Okawachi castle was well equipped, fortified, and suited against sieges, so Tomonori made no attempts to go into battle. Seeing how no confrontation was going to be made, Nobunaga ordered his troops to hold their ground in an attempt to wait their opponents out and weaken their morale. This waiting period lasted for about a month, with a couple of attempts to speed up things. This included building spiked fences around the castle’s perimeter, and a night raid, which ultimately failed due to heavy rainfall rendering their rifles useless. At a later date, Nobunaga ordered Kazumasu to cut off their rations supply by burning down neighboring Tage castle. Kazumasu did as ordered, as well as set ablaze the immediate area around this castle. The fire caused the inhabitants of Tage castle to flee to Okawachi castle, which allowed them in. However, this brought about an even bigger issue as with their food line cut, Tomonori now had even more people to feed, which was an outcome Nobunaga must’ve anticipated.
Although it took time, Nobunaga’s actions did prove fruitful, for eventually Tomonori called for a peaceful surrender. To capitalize over his defeated foe, Nobunaga had his 2nd son, Nobukatsu, become the next heir of the Kitabatake by having him marry with Tomonori’s daughter, Yukihime, then have him adopted by Tomonori’s son, Tomofusa. The way this process worked was Tomofusa had no children of his own, so if Nobukatsu was taken in as an adopted son, he would be able to keep the Kitabatake line going. This also meant that the Oda clan would claim Northern Ise through hereditary means. Along with this union, Okawachi castle was given up by the Kitabatake family, in which Kazumasu was given the responsibility to take control.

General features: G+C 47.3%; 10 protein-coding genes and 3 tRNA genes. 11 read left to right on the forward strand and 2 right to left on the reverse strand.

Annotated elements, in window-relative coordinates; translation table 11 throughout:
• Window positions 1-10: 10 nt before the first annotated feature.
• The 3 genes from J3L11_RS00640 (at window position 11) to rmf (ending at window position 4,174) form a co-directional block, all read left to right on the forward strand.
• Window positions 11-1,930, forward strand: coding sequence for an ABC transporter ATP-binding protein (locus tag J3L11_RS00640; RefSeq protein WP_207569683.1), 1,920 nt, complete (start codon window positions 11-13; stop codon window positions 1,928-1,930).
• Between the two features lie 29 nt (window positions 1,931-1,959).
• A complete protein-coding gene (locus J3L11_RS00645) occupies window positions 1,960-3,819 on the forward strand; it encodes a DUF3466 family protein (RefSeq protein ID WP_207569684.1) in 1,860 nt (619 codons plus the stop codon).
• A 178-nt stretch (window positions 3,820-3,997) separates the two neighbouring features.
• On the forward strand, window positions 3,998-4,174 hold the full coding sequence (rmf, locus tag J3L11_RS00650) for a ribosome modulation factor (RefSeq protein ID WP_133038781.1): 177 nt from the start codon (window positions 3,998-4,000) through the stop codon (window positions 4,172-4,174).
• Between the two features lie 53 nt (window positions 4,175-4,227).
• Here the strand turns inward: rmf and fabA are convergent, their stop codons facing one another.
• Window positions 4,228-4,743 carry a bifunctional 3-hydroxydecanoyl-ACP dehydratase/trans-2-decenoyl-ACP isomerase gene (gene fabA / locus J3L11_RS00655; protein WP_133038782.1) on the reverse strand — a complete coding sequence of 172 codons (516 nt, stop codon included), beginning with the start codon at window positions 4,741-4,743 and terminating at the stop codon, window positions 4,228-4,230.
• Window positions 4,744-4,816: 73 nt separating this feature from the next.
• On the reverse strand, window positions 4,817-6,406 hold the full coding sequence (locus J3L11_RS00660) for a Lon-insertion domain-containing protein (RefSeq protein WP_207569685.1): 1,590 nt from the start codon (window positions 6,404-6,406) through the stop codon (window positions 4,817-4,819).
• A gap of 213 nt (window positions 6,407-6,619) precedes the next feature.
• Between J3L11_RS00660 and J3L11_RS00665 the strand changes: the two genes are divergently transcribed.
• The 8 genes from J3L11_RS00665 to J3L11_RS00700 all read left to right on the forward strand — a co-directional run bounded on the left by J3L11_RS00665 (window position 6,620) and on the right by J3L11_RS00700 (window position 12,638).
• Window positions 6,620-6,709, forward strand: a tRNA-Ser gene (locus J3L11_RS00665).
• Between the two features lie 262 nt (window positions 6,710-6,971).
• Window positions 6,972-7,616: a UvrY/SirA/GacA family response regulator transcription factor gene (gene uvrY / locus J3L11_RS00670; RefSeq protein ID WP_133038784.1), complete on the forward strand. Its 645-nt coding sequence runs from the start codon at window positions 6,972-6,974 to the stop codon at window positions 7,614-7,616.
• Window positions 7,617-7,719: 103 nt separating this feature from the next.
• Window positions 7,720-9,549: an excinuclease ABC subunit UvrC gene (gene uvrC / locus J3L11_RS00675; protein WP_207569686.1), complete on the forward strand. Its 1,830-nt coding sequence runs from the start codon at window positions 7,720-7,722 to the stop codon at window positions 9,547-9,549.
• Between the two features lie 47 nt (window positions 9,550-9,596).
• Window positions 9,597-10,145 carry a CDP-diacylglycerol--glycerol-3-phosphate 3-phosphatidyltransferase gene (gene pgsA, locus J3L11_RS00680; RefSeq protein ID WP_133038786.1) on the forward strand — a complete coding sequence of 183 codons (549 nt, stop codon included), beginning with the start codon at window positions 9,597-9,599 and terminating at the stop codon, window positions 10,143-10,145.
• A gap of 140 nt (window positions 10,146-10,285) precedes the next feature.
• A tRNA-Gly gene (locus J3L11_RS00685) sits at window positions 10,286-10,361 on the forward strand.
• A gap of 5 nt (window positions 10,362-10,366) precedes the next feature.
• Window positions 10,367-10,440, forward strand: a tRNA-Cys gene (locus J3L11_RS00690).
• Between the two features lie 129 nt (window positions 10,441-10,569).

At a lost, Tomonori moved to Mise Yakata (三瀬館, Mise Mansion), which was near the Kitabatake-owned Kiriyama castle. There, he would later retire from his military career and become a monk. Clinching control over Northern Ise, Nobunaga went to Ise Shrine to say prayers and pay respect to the new land that is now in his control.
SERVING A RELENTLESS LORD
Gaining control over Northern Ise did wonders in propelling Oda Nobunaga’s power and influence, as well as further cement his presence as a threat to those who oppose him. During the campaign he even was able to establish good relations with Ashikaga Yoshiaki, and helped him gain entry into Kyoto and ascend to being the 15th shogun, continuing the Ashikaga rule…although Nobunaga himself used him as a stepping stone in order to have direct influence in the Imperial court. Takigawa Kazumasu had truly sided himself with a warlord who has the potential to rule Japan, thus he used his talents to achieve victory in whatever task was presented to him. It just so happened that late within the same year, there was some bad relations between a feudal lord within Ise province named Hosono Fujiatsu of Anō castle and Oda Nobukane, who had recently been instated as lord of Ise Ueno castle³. Kazumasu was sent to handle the situation, and he was able to quell the situation by allowing Fujiatsu to adopt his son, Yatsumaro⁴. Through this, Kazumasu was entrusted with Anotsu castle, Shibumi castle, and Kozukuri castle. As can be seen, his story is heavily dependent on much of his lord’s actions, for his story goes hand-in-hand with many of the war campaigns the Oda army took part in.